The peril increases daily that Iran will become a nuclear power. Arab leaders are as alarmed as Israel. The West huffs and puffs, and huffs and puffs again, but is nowhere near blowing the house down. It is behaving as if it has all the time in the world. It does not. The year-end 2009 deadline set by the West for resolving the Iranian nuclear issue came and went and nothing happened. While the Iranians are enriching, the United States is hesitating. When Barack Obama became president, Iran had perhaps several thousand centrifuges enriching uranium. Now it may have thousands more.
It has long been said about diplomacy that the most dangerous course, even more dangerous than risking a tough response, is to raise a warning fist and then lose nerve. Iran sees the red lines the United States sets and crosses them with impunity. In the years since sanctions were imposed, Iran has blatantly circumvented them. It has purchased sophisticated technology for its nuclear programs through front companies in Dubai, and apparently also in Bahrain and Kuwait. Its leaders and enterprises use banks in these countries for illicit transactions and to launder money.
What is at stake here is too menacing for the world to delude itself that Iran will somehow change course. It won't. Iran's president, Mahmoud Ahmadinejad, does not want a seat at the negotiating table with the great powers, he wants to overturn the table. He is a messianic revolutionary, not a leader. As Abdul Rahman al-Rashed, general manager of the Dubai-based Al Arabiya news channel, put it, "The Ahmadinejad regime aspires to expansion, hegemony, and a clear takeover on the ground, and to do this he needs a nuclear umbrella."
A nuclear Iran, already a neighborhood bully, would export its revolutionary ideology and destabilize the Middle East. It would be more effective in its subversion of neighbors and its fomenting of worldwide terrorism. We'd see even bolder interference in Iraq and Afghanistan, more meddling in Lebanon, more incitement and aggressive support for Hamas and Hezbollah—both of which it already funds, trains, and arms to conduct terrorist attacks against Israel. It would sabotage any dialogue between Israel and the Palestinian Authority. It would incite the Shiite populations in the Persian Gulf states and altogether threaten the survival of modern Arab governments there. Iran already plays an extensive role in Shiite southern Iraq. When American forces withdraw fully, likely over the longer term, an uprising may be fomented in Iraq that might well lead to a full takeover by an Iranian-dominated Iraqi government, which would then pressure its neighbor, Jordan. It would put at risk the whole international nuclear Non-Proliferation Treaty, foreshadowing a nuclear arms race all over the Middle East and nuclear weapons getting into the hands of non-state actors. A nuclear Iran, emboldened by its success in fooling and defying the world, might well be tempted to challenge its neighbors in the Gulf to reduce oil production and limit the presence of U.S. troops there.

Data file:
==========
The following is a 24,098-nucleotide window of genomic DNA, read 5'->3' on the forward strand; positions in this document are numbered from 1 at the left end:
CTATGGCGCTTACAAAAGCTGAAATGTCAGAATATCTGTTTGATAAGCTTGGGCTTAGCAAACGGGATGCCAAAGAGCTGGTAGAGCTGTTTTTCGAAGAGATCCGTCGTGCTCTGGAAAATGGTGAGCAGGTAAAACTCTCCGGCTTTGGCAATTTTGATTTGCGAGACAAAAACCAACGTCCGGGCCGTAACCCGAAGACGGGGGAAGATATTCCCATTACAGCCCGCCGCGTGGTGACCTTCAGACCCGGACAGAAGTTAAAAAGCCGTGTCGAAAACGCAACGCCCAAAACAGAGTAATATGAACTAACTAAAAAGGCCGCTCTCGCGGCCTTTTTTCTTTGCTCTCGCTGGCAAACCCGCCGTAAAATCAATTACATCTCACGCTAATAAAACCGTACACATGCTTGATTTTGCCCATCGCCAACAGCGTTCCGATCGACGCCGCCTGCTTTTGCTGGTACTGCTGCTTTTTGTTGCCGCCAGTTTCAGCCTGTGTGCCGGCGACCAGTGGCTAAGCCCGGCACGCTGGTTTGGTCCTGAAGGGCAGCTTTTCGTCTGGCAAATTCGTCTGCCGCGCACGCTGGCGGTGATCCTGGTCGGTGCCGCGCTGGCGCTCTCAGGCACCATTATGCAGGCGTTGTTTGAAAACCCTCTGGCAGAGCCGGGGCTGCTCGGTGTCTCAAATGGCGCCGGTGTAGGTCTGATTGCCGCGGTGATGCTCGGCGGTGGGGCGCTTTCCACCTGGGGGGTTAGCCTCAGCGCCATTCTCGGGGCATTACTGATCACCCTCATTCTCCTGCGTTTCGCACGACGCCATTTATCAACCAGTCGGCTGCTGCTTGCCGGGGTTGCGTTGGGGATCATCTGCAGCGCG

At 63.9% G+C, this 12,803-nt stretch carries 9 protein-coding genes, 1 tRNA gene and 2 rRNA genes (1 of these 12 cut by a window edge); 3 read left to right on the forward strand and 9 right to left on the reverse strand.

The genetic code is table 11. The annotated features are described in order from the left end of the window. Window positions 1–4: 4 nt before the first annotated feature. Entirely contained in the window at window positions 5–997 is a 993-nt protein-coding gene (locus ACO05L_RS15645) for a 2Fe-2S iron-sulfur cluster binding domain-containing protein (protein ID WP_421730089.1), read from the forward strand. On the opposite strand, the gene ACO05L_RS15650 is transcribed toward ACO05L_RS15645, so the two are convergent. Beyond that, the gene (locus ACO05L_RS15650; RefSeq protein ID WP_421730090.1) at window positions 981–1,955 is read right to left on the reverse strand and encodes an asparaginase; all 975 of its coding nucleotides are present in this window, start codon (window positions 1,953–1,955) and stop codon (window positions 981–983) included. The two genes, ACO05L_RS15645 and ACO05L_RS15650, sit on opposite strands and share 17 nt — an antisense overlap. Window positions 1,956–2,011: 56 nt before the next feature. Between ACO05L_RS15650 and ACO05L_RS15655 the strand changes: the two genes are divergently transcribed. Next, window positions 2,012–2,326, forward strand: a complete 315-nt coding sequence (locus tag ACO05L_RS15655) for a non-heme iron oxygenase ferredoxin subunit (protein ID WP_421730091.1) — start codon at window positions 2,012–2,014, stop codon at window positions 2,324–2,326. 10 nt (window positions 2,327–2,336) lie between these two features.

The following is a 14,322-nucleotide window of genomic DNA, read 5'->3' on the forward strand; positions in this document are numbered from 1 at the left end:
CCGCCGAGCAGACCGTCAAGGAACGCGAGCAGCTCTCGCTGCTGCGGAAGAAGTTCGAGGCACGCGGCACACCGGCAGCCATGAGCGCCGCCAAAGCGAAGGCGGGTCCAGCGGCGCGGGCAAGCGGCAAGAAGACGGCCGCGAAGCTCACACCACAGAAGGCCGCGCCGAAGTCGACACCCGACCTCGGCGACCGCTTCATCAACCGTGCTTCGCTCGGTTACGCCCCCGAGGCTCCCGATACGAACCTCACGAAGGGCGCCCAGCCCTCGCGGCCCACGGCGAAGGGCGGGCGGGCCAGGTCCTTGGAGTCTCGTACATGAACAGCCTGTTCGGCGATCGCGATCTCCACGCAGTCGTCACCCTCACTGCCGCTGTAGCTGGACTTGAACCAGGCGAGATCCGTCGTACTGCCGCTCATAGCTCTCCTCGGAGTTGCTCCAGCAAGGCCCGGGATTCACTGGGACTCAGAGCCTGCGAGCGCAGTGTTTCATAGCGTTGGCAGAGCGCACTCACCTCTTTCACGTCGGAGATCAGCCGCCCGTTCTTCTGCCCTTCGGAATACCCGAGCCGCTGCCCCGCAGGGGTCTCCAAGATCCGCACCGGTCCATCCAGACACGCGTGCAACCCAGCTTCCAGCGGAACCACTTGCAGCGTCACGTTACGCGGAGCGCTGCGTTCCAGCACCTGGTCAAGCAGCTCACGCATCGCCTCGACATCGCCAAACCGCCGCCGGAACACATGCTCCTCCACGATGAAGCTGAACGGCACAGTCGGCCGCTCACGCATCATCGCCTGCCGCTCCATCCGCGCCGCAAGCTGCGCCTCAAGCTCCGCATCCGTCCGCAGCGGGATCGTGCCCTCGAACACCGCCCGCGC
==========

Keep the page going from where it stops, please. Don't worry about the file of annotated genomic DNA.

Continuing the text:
The United States has declared that a nuclear-armed Iran is unacceptable. So if Iran succeeds, it would be seen as a major defeat and open our government to doubts about its power and resolve to shape events in the Middle East. Friends would respond by distancing themselves from Washington; foes would aggressively challenge U.S. policies.
As far as the war we're fighting in Afghanistan and its spillover into Pakistan, Iran has tremendous potential to make a very difficult situation even worse, given its influence on the western side of Afghanistan, some of which is linked to Iran's electrical grid. It could strengthen the Taliban with weapons such as surface-to-air missiles.
Why should Iran halt a nuclear program that would give it such new power in the region? The essence of the regime's policy is to keep the talks going and keep the centrifuges spinning until Iran completes its sprint to the finish line. It is taking the politics of procrastination to a whole new level.